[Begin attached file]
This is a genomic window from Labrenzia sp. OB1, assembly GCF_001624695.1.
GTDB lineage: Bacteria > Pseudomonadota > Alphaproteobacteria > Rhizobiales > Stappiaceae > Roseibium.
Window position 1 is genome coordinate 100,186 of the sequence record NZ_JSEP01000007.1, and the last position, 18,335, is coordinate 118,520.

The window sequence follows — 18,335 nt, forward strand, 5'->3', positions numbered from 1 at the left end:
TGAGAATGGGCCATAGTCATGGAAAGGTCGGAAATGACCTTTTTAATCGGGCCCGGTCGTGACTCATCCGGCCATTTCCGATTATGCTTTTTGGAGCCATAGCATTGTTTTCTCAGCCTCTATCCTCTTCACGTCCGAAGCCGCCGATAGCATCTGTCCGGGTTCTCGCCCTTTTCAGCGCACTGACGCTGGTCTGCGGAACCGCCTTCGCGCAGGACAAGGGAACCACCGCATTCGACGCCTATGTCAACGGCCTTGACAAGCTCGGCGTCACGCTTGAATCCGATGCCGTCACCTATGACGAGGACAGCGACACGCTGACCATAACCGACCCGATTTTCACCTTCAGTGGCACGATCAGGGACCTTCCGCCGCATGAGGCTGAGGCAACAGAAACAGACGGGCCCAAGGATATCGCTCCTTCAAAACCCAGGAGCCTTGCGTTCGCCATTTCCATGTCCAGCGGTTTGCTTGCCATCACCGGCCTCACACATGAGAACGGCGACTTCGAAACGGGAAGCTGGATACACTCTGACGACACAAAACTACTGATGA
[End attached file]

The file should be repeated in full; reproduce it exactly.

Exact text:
This is a genomic window from Labrenzia sp. OB1, assembly GCF_001624695.1.
GTDB lineage: Bacteria > Pseudomonadota > Alphaproteobacteria > Rhizobiales > Stappiaceae > Roseibium.
Window position 1 is genome coordinate 100,186 of the sequence record NZ_JSEP01000007.1, and the last position, 18,335, is coordinate 118,520.

The window sequence follows — 18,335 nt, forward strand, 5'->3', positions numbered from 1 at the left end:
TGAGAATGGGCCATAGTCATGGAAAGGTCGGAAATGACCTTTTTAATCGGGCCCGGTCGTGACTCATCCGGCCATTTCCGATTATGCTTTTTGGAGCCATAGCATTGTTTTCTCAGCCTCTATCCTCTTCACGTCCGAAGCCGCCGATAGCATCTGTCCGGGTTCTCGCCCTTTTCAGCGCACTGACGCTGGTCTGCGGAACCGCCTTCGCGCAGGACAAGGGAACCACCGCATTCGACGCCTATGTCAACGGCCTTGACAAGCTCGGCGTCACGCTTGAATCCGATGCCGTCACCTATGACGAGGACAGCGACACGCTGACCATAACCGACCCGATTTTCACCTTCAGTGGCACGATCAGGGACCTTCCGCCGCATGAGGCTGAGGCAACAGAAACAGACGGGCCCAAGGATATCGCTCCTTCAAAACCCAGGAGCCTTGCGTTCGCCATTTCCATGTCCAGCGGTTTGCTTGCCATCACCGGCCTCACACATGAGAACGGCGACTTCGAAACGGGAAGCTGGATACACTCTGACGACACAAAACTACTGATGA